What happens when UK business has outsourced all its IT? Simon Moores predicts we will become a nation of civil servants and warehouse workers.
IBM, the world’s largest provider of computer services, has warned that millions of jobs will be lost in America’s high-technology sector over the next decade as companies shift jobs to low-cost markets such as India.
Oracle is to increase the number of software development and customer service staff it has in India from 3,000 to more than 6,000, according to company chairman Larry Ellison, and Advanced Micro Devices (AMD) is outsourcing most of its IT infrastructure management - including maintenance and support of global IT applications - to Delhi.
Meanwhile, closer to home, investment bank Goldman Sachs has become the latest blue-chip company to move part of its IT operations to India to reduce costs and even my supermarket, Tesco, has announced plans to establish an IT centre in India in a move will involve the transfer of 350 IT roles from the UK
I know I bang on about the dangers of outsourcing from a domestic industry perspective, but in the search for lower labour costs our larger companies are on a path which could, irrevocably, damage the UK as a competitive service economy.
Research company IDC predicts some political backlash in developed countries to the idea of "exporting jobs", and expects legislation to be introduced in many jurisdictions that will try to halt this movement.
It also believes that in a global economy, businesses will find ways around these restrictions and warns that Bangalore, India's primary IT hub, may no longer offer the world's best IT outsourcing value, that its infrastructure is saturated and that wages for skilled workers are inflated. All of which is rather good news for Iran, China, Russia and any other country with information society ambitions.
Last month, I read a report that one in four UK contractors are looking for work or are "resting". I spoke to one skilled Lotus Notes consultant on Friday who hasn’t found a job in months and commented that the market appears to have dried up.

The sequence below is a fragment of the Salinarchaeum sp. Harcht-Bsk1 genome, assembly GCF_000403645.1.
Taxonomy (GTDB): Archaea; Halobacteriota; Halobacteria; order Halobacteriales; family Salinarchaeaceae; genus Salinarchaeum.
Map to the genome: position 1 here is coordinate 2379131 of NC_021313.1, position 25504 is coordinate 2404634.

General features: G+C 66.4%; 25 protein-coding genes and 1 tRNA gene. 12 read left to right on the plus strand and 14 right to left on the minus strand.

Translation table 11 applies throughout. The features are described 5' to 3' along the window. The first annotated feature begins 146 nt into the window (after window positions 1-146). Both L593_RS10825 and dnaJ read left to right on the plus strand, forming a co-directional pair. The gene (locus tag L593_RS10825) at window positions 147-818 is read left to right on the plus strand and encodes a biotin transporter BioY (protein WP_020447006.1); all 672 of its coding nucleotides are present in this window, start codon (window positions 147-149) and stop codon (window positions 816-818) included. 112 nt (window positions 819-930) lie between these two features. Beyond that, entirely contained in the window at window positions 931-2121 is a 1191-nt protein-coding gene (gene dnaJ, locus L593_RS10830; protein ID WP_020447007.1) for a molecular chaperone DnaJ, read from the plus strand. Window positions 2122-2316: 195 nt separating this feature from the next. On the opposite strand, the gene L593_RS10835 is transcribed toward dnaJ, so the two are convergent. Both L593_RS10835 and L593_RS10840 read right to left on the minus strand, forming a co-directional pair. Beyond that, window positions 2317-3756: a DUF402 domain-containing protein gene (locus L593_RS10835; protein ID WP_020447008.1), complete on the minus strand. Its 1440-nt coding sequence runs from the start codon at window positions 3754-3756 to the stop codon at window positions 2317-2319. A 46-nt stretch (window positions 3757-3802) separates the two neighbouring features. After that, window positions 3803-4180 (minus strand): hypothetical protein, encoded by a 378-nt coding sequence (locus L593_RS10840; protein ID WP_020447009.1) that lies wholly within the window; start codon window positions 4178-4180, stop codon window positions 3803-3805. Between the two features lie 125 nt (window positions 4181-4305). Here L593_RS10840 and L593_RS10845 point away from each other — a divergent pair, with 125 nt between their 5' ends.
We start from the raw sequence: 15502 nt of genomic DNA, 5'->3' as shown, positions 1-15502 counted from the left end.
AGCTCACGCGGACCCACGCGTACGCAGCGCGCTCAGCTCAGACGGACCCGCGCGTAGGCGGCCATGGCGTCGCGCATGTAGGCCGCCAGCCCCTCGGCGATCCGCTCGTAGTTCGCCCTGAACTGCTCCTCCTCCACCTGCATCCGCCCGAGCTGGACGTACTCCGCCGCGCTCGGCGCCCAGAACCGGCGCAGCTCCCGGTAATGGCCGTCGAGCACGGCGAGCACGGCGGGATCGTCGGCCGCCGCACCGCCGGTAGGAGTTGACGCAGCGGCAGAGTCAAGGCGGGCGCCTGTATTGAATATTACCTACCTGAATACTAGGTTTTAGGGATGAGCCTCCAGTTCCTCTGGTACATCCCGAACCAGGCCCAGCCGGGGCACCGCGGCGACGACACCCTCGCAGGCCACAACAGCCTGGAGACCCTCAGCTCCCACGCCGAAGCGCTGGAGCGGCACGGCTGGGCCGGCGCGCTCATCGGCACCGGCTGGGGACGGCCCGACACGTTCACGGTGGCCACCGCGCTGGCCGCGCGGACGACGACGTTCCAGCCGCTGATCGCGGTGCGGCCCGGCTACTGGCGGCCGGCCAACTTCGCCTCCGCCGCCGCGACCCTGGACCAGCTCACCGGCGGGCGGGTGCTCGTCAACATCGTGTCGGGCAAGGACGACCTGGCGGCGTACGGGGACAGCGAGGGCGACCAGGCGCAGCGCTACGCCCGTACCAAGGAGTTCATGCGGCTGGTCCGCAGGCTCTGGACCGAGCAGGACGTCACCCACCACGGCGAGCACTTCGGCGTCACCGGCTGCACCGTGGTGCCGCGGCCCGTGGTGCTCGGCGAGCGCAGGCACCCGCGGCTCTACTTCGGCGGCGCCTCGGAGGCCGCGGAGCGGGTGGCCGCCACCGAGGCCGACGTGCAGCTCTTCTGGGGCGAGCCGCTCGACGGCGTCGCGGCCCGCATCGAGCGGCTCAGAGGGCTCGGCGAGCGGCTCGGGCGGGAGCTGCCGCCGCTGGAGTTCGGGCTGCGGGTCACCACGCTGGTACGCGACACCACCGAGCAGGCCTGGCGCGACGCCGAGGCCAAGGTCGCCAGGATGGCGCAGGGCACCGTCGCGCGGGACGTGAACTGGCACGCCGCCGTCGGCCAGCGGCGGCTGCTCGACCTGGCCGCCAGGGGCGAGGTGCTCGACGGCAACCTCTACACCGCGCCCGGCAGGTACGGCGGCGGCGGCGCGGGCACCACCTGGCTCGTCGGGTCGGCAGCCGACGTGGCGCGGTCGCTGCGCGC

I’m writing this from my home in Kent and a bicycle ride away the harvest is being taken in by young men in leather jackets. They could be from anywhere and, invariably, they are, but what they have in common is that they are cheap labour, much cheaper than I was, when I used to pick strawberries and potatoes to earn money in my school holidays.
Cost is, of course, everything when a farmer has to meet the pricing demands of a supermarket chain, and it’s the same for a big business trying to satisfy the expectations of its shareholders. The problem, however, is that this represents a law of diminishing returns.
When you’ve outsourced everything, then what? Britain has little or no manufacturing sector left, the demand for burger flippers at McDonald's is declining and only the public sector is expanding - and it produces nothing but cost and higher taxes.
Ten years from now, with most companies having outsourced all they can by 2006, what will the UK IT industry look like and where will people in IT work outside of marketing functions, when development, support and call centres are scattered across the world? What will the real benefit to our economy be, or will we simply be a nation of civil servants and warehouse workers?
What do you think?
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Setting the world to rights with the collected thoughts and opinions of leading industry analyst Dr Simon Moores of Zentelligence.
Acting globally, Zentelligence (Research) advises governments, suppliers, business and the media on the evolution, application and delivery of leading-edge technologies and specialises in the areas of eGovernment and information security.
For further information on Zentelligence and its research, presentation and analyst services visit www.zentelligence.com